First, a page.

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How can I use 2 factor Gmail authentication in this situation?

I have a Gmail account, a laptop and a phone. I use 2 factor authentication so that when i try to access Gmail on the laptop, i verify my identity with the phone, and it allows me to login in.

Now let's say I am out, and only have the phone with me. How do I login?

EDIT: Changes to gmail authentication have made this question obsolete (since a long time ago). In the old days you had to carry two separate devices with you to use this feature, and I was searching for a way to bypass this requirement.

This should be closed as "no longer appropriate due to changes in the plaform."


migration rejected from superuser.com Jul 18 '15 at 14:33

This question came from our site for computer enthusiasts and power users. Votes, comments, and answers are locked due to the question being closed here, but it may be eligible for editing and reopening on the site where it originated.

closed as off-topic by Al E., Alex, Rubén, Vidar S. Ramdal, Eight Days of Malaise Jul 18 '15 at 14:33

This question appears to be off-topic. The users who voted to close gave this specific reason:

  • "Questions on applications or application features that are no longer available are off-topic for Web Applications as no one will ever be able to make use of the answers again." – Al E., Alex, Rubén, Eight Days of Malaise
If this question can be reworded to fit the rules in the help center, please edit the question.

I really don't understand the question. If you have your phone with you, you can simply switch to the Authenticator or SMS app, copy the code from there, then back into Google to login...? I do this all the time with just one phone. – Phong Oct 12 '12 at 20:29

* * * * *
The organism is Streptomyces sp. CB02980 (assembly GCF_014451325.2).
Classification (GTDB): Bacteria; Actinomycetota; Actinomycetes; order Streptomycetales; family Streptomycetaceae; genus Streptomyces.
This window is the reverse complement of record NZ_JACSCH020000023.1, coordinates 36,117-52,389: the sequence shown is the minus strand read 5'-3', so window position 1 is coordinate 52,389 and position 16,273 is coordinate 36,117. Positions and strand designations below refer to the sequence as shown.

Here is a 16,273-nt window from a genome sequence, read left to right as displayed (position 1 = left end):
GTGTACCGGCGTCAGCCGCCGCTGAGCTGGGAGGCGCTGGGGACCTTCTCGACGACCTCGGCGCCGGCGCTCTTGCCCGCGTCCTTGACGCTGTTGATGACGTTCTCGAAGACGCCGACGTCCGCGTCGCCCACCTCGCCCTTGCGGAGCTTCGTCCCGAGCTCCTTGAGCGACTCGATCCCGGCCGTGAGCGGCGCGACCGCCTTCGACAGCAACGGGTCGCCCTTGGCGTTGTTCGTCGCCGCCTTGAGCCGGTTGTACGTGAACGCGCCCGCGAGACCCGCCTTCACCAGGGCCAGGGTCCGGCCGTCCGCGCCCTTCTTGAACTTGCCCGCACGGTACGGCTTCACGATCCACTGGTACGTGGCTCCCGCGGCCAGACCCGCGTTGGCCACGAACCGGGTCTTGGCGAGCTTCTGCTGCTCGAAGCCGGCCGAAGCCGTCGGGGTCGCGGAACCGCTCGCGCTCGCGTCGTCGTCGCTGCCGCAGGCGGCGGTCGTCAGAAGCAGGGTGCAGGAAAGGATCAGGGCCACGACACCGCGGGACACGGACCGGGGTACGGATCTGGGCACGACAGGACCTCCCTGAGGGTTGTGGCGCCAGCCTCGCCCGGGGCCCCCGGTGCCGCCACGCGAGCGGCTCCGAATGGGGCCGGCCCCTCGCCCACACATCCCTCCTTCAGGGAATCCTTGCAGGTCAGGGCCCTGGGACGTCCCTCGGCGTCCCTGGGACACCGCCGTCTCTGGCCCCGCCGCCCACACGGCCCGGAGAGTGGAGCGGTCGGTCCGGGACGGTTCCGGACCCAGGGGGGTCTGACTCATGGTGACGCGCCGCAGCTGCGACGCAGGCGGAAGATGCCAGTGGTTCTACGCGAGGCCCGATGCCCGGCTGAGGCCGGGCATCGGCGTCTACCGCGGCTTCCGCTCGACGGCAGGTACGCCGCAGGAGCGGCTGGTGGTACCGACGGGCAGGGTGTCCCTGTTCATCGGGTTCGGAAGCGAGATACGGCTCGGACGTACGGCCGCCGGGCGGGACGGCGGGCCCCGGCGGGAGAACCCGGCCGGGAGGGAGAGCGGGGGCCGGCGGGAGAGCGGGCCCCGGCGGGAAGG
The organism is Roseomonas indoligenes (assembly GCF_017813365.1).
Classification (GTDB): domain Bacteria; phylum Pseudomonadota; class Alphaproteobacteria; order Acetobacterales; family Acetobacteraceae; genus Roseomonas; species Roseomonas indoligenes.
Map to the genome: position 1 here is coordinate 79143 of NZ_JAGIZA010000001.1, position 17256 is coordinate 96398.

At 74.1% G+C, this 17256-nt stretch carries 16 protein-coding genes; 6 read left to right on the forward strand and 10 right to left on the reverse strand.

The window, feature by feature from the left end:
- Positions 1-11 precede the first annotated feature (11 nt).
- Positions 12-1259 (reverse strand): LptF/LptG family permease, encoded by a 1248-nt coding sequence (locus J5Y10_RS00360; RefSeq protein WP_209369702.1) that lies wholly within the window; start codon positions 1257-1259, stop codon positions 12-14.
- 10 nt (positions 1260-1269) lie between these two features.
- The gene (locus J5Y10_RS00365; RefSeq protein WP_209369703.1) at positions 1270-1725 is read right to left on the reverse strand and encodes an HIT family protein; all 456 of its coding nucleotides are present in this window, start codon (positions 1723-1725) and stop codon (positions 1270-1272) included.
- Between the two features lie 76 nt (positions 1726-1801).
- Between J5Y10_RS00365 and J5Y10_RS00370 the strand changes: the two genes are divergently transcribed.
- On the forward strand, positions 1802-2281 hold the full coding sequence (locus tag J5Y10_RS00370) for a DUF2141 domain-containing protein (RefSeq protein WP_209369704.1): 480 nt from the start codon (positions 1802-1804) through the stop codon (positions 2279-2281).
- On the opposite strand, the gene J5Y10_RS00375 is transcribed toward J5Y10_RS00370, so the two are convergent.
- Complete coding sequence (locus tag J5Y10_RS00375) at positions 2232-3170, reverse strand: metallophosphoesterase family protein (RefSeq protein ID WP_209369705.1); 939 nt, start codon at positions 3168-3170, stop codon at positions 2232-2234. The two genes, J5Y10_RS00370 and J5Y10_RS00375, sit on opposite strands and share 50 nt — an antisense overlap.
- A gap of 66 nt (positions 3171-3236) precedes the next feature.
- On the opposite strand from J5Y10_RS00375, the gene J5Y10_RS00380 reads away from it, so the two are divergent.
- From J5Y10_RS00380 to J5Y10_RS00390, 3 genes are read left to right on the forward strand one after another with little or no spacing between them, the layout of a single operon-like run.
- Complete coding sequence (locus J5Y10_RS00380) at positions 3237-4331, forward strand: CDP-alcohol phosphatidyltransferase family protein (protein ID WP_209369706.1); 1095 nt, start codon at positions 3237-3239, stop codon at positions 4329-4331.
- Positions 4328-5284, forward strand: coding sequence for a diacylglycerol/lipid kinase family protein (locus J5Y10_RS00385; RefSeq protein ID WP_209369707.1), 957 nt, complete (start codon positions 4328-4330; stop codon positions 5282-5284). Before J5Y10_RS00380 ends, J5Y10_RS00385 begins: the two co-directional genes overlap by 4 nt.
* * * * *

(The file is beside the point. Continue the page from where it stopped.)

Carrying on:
@Phong, If I have only the phone, and I login into gmail from the phone, how can i use 2-factor authentication with only 1 device? – gecko Oct 13 '12 at 19:33
Exactly the way I described it, which is exactly the way you would login on your computer. That's what I do all the time. – Phong Oct 13 '12 at 23:41
@gecko: If you think this question should be closed because the features you're asking about no longer exist, then you should flag it as such rather than editing the question. (Yes, you can flag your own posts.) There's even a specific reason under "off-topic" which covers obsolete apps/features. – Al E. Jul 14 '15 at 12:07

You can open it from mobile and when it asks for a code,you can select an option,like "Send code to backup phone". Then the code is sent to another phone number. For this, you have to add one more phone number while registering for two-step authentication..


Check this for more details.


From a verified device(laptop)
1. Login to https://accounts.google.com/Login.
2. Click on Security>2-step Verification>Edit
GA-Security-2-step verification-Edit
3. Click on Edit for your verified phone. You will see the following screen. Google Accounts - Security -Edit Verified Phone
4. You are now able to send codes via SMS or a Voice call to verify this phone. No real need to set up a Back Up phone unless you would like to.

I don't understand what you mean. If I have only the phone with me, and I login from the phone, to which device does it send the verification? – gecko Oct 13 '12 at 19:35
It sends you a text message that has a verification code. You can also choose a Voice Call. – dmcgill50 Oct 15 '12 at 21:15
Thanks for reply. It doesn't answer the question as it's no longer 2 factor authentication... I guess the answer is that it can't be done without carrying 2 phones (using only a single phone would lose the 2 factor authentication) – gecko Jan 3 '13 at 23:07
Two factor does not mean two devices. It means two of three types of authentication. In this scenario, you have entered a password on your phone's web browser. This is the first factor. The second factor is something that you have. The thing that you have is your phone. The assumption is that an attacker will have your password and not your phone, making the attack unsuccessful. If you would like to secure this further, have it call your home phone or a voicemail service and then retrieve the code from the VM that is left by Google's authentication service. Please let me know if this helps. – dmcgill50 Apr 11 '13 at 18:15

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